To raise the funds necessary to rehabilitate, restore and put to beneficial reuse the currently deteriorated and unused buildings of Ellis Island, located primarily on its south side.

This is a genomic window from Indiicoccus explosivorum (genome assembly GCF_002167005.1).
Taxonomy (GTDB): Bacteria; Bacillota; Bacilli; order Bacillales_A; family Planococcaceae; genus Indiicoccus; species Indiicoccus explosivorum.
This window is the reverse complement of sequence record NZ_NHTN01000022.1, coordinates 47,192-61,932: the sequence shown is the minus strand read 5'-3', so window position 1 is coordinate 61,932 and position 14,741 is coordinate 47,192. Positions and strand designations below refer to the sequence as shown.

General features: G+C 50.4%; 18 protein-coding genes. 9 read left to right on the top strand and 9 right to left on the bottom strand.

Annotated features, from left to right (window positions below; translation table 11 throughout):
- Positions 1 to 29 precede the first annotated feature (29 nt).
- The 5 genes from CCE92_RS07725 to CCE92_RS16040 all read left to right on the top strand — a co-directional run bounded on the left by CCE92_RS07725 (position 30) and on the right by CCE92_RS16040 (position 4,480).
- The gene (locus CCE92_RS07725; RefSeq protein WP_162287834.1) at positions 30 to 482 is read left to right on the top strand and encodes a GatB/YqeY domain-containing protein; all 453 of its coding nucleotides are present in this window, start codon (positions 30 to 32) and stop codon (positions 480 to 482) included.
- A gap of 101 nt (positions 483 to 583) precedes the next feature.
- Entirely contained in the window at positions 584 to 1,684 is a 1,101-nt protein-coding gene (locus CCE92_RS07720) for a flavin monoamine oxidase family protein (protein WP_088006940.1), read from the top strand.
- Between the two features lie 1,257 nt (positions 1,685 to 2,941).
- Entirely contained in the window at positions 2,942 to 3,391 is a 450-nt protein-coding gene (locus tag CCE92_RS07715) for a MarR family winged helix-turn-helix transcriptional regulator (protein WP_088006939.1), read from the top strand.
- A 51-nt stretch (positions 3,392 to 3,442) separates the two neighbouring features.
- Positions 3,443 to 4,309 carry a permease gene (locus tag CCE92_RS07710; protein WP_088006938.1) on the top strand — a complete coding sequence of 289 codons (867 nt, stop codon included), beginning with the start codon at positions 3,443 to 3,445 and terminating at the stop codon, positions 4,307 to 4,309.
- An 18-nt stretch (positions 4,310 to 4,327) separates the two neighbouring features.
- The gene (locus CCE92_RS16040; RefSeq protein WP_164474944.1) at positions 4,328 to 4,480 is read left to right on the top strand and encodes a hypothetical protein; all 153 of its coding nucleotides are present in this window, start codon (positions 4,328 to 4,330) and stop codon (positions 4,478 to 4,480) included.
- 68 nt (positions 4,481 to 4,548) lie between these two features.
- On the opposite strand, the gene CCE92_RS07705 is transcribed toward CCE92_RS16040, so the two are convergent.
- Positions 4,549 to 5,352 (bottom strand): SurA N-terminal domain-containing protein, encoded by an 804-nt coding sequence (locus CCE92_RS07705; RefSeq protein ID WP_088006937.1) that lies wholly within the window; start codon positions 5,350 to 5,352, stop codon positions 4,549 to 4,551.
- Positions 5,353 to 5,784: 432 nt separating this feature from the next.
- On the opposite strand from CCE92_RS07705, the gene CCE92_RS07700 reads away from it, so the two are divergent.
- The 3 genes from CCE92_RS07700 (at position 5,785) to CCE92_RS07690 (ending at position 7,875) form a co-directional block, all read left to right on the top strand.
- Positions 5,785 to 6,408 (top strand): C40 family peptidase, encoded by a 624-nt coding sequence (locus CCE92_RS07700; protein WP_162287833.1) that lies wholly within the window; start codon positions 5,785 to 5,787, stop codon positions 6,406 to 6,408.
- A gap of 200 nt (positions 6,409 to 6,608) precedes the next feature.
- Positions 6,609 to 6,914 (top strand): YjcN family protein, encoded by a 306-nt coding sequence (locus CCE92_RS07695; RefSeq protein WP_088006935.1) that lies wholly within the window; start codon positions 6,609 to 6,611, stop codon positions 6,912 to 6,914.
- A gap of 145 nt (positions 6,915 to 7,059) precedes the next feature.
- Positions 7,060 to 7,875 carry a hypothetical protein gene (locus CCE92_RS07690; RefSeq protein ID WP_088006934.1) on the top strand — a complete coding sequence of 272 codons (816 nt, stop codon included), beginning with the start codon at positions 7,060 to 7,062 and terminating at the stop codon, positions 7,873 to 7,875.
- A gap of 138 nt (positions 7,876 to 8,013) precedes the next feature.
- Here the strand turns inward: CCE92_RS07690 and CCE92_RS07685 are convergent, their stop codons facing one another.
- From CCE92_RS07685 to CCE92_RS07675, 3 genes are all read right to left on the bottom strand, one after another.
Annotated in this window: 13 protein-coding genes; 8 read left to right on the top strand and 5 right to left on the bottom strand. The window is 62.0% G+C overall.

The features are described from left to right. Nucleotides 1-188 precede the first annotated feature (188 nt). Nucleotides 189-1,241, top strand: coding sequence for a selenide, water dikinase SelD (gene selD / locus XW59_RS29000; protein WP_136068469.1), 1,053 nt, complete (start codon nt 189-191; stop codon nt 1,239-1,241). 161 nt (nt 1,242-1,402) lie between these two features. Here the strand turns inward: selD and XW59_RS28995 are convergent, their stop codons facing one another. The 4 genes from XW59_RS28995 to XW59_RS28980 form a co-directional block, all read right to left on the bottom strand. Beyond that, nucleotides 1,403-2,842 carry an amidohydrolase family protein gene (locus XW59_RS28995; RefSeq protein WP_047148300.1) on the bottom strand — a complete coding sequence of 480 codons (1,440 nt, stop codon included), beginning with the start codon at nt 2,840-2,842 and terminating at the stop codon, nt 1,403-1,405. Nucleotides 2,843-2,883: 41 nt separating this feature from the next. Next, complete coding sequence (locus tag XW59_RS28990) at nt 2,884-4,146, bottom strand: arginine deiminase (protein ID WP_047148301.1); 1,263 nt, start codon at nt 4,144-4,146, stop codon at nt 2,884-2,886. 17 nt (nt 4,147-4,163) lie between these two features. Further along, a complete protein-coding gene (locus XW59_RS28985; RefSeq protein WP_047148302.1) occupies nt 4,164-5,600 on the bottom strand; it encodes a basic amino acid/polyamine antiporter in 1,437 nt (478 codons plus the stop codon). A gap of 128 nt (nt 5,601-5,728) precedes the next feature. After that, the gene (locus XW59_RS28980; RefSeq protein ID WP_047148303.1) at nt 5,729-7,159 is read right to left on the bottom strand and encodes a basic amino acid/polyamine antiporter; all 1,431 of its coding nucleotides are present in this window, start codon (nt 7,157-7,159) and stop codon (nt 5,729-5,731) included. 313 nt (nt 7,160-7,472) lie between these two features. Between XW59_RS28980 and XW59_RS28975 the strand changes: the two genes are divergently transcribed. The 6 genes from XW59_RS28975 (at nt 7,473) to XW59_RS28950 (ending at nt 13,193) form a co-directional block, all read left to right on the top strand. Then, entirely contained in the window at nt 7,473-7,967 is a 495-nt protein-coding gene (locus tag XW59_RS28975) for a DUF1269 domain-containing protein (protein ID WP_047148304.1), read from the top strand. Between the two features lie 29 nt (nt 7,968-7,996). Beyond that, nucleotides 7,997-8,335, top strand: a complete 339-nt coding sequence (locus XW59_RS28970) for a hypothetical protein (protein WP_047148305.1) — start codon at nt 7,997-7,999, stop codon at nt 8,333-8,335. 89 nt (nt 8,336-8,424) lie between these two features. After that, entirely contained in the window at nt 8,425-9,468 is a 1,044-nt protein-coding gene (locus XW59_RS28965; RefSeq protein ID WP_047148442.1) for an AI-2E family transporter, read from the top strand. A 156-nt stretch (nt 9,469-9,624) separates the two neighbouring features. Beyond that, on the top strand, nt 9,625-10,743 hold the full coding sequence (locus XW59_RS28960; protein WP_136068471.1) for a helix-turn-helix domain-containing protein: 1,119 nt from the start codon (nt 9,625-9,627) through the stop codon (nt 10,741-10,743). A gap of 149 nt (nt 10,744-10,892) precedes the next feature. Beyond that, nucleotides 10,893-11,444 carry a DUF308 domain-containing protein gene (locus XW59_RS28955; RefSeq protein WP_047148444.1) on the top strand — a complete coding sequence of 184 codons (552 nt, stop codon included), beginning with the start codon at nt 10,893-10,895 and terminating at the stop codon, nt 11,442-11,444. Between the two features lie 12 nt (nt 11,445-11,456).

Although the National Park Service restored the main Registry Building and opened it to the public as the Immigration Museum in 1990, thirty other buildings on Ellis Island remained empty and unused from the time the Island ceased operation as an immigration station in 1954. These buildings were the U.S. Public Health Service hospitals that treated 1.2 million sick and infirm immigrants upon their arrival. After a landmark Supreme Court decision in 1998 awarded 22.5 of the 27.5 acres of Ellis Island to the state of New Jersey in 1998, the fate of those buildings changed. Following a state-initiated study, including public input, a New Jersey force formed Save Ellis Island, Inc. in 2000 as the non-profit partner of the National Park Service, with the goal of raising the funds necessary to restore the hospital buildings for the public's benefit in a manner that would be financially sustainable.